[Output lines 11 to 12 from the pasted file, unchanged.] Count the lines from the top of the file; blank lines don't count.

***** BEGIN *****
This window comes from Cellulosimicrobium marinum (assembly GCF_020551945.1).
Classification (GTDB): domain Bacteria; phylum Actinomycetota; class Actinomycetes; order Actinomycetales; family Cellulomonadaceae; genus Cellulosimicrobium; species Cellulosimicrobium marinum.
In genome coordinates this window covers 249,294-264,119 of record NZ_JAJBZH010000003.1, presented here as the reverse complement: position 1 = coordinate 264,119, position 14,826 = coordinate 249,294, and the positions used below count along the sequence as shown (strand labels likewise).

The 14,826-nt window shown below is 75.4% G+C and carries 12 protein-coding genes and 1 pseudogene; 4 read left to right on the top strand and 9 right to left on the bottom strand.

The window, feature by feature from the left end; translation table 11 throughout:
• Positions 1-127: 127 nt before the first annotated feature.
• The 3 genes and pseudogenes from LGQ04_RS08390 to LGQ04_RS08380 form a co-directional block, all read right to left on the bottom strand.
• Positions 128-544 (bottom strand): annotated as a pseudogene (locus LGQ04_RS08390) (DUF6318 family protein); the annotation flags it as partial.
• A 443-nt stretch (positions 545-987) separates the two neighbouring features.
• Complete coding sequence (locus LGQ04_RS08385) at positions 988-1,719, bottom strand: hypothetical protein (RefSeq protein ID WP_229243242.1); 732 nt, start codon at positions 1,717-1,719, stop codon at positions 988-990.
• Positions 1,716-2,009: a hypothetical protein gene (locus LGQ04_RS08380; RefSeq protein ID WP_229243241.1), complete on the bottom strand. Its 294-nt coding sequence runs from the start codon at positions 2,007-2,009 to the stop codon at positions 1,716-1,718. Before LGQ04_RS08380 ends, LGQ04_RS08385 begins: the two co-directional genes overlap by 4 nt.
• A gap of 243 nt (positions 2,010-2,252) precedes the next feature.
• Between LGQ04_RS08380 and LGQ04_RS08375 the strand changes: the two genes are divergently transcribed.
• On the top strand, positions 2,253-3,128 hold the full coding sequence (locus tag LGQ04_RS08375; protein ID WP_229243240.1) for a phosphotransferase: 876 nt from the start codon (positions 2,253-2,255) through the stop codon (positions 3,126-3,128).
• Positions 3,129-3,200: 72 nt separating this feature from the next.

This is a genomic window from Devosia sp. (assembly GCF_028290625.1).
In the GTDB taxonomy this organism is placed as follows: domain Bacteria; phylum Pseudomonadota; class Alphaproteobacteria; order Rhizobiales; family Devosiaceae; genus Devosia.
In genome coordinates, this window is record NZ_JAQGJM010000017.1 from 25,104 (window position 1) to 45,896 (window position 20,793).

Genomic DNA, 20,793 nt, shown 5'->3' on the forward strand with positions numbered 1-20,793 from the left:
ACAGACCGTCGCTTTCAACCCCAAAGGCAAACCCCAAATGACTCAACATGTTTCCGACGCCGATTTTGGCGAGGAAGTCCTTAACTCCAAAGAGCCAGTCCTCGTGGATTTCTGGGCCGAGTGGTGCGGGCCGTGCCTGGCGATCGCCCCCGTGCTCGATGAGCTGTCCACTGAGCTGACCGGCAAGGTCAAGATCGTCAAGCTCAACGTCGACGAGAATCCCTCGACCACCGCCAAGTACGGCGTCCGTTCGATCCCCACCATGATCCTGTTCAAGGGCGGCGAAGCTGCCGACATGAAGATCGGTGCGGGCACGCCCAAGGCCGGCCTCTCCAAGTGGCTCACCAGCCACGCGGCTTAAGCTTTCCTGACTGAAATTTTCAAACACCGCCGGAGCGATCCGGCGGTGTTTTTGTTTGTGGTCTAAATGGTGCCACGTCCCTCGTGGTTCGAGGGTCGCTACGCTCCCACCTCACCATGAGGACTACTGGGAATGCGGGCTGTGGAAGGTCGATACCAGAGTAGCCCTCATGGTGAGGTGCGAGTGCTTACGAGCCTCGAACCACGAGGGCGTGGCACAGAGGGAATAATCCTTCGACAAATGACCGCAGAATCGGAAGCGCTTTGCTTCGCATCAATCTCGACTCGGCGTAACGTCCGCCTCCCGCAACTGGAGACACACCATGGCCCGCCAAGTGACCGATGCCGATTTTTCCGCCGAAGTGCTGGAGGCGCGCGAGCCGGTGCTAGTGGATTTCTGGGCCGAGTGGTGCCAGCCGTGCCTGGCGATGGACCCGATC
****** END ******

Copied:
• Positions 1,716-2,009: a hypothetical protein gene (locus LGQ04_RS08380; RefSeq protein ID WP_229243241.1), complete on the bottom strand. Its 294-nt coding sequence runs from the start codon at positions 2,007-2,009 to the stop codon at positions 1,716-1,718. Before LGQ04_RS08380 ends, LGQ04_RS08385 begins: the two co-directional genes overlap by 4 nt.
• A gap of 243 nt (positions 2,010-2,252) precedes the next feature.